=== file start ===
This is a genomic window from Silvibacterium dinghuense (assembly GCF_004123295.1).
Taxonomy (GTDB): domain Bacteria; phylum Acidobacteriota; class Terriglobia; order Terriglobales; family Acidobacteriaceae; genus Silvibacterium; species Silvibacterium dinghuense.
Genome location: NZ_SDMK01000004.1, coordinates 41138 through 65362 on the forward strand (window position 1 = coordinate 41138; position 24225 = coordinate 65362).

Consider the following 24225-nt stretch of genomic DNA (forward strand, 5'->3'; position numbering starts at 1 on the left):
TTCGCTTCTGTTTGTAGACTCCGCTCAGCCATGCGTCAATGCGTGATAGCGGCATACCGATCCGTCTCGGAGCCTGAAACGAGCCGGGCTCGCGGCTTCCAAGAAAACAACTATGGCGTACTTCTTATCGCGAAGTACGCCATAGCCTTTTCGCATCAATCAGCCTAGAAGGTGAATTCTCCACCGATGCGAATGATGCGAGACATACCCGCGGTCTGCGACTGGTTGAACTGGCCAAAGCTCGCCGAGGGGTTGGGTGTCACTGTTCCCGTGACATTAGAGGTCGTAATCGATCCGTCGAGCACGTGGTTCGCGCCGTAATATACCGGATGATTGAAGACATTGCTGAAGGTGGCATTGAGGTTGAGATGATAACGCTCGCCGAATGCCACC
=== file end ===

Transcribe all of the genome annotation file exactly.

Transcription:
This is a genomic window from Silvibacterium dinghuense (assembly GCF_004123295.1).
Taxonomy (GTDB): domain Bacteria; phylum Acidobacteriota; class Terriglobia; order Terriglobales; family Acidobacteriaceae; genus Silvibacterium; species Silvibacterium dinghuense.
Genome location: NZ_SDMK01000004.1, coordinates 41138 through 65362 on the forward strand (window position 1 = coordinate 41138; position 24225 = coordinate 65362).

Consider the following 24225-nt stretch of genomic DNA (forward strand, 5'->3'; position numbering starts at 1 on the left):
TTCGCTTCTGTTTGTAGACTCCGCTCAGCCATGCGTCAATGCGTGATAGCGGCATACCGATCCGTCTCGGAGCCTGAAACGAGCCGGGCTCGCGGCTTCCAAGAAAACAACTATGGCGTACTTCTTATCGCGAAGTACGCCATAGCCTTTTCGCATCAATCAGCCTAGAAGGTGAATTCTCCACCGATGCGAATGATGCGAGACATACCCGCGGTCTGCGACTGGTTGAACTGGCCAAAGCTCGCCGAGGGGTTGGGTGTCACTGTTCCCGTGACATTAGAGGTCGTAATCGATCCGTCGAGCACGTGGTTCGCGCCGTAATATACCGGATGATTGAAGACATTGCTGAAGGTGGCATTGAGGTTGAGATGATAACGCTCGCCGAATGCCACC